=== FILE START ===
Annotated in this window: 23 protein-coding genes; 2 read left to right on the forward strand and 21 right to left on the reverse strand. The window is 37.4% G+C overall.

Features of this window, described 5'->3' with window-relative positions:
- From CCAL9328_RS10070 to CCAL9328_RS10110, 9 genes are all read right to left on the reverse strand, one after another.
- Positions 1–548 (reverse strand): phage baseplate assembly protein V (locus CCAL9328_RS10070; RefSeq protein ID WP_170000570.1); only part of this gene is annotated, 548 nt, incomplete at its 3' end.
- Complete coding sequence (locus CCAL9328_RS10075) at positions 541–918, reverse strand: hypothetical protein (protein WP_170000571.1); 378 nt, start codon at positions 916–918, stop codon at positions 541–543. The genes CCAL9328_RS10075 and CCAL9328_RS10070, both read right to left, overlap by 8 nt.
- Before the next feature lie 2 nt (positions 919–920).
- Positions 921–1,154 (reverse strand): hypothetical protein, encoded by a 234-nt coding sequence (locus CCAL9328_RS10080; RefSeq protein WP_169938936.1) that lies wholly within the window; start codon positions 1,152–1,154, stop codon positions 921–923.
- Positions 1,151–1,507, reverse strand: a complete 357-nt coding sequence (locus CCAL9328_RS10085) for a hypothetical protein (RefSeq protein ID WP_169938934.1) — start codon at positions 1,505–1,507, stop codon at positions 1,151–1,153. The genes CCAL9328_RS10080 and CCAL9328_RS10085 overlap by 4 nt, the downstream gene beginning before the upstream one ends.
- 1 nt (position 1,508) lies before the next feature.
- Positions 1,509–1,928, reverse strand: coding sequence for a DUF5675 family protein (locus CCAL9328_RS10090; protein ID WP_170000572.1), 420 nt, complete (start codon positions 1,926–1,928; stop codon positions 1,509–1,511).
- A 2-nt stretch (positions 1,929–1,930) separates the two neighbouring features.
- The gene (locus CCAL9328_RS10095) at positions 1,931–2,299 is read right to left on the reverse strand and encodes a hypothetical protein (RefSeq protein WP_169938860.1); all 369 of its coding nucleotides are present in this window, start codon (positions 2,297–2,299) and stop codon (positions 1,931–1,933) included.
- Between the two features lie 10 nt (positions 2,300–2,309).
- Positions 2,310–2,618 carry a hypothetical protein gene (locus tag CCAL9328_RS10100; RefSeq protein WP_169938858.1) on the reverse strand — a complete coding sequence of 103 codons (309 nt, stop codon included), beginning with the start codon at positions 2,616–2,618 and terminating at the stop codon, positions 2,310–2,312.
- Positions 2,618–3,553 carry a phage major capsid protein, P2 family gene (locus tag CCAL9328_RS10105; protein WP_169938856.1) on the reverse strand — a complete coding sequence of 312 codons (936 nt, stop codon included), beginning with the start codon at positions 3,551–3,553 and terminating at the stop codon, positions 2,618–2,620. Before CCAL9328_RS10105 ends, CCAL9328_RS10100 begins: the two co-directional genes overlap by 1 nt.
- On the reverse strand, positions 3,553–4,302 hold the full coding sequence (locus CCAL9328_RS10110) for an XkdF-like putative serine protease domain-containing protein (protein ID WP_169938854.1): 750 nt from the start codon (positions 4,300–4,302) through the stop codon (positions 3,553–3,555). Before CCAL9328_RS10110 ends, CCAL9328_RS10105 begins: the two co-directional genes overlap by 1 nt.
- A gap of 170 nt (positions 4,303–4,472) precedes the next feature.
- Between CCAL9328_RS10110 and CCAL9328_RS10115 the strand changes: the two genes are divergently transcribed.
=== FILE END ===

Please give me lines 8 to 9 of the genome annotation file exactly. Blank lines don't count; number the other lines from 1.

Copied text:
- Positions 1,151–1,507, reverse strand: a complete 357-nt coding sequence (locus CCAL9328_RS10085) for a hypothetical protein (RefSeq protein ID WP_169938934.1) — start codon at positions 1,505–1,507, stop codon at positions 1,151–1,153. The genes CCAL9328_RS10080 and CCAL9328_RS10085 overlap by 4 nt, the downstream gene beginning before the upstream one ends.
- 1 nt (position 1,508) lies before the next feature.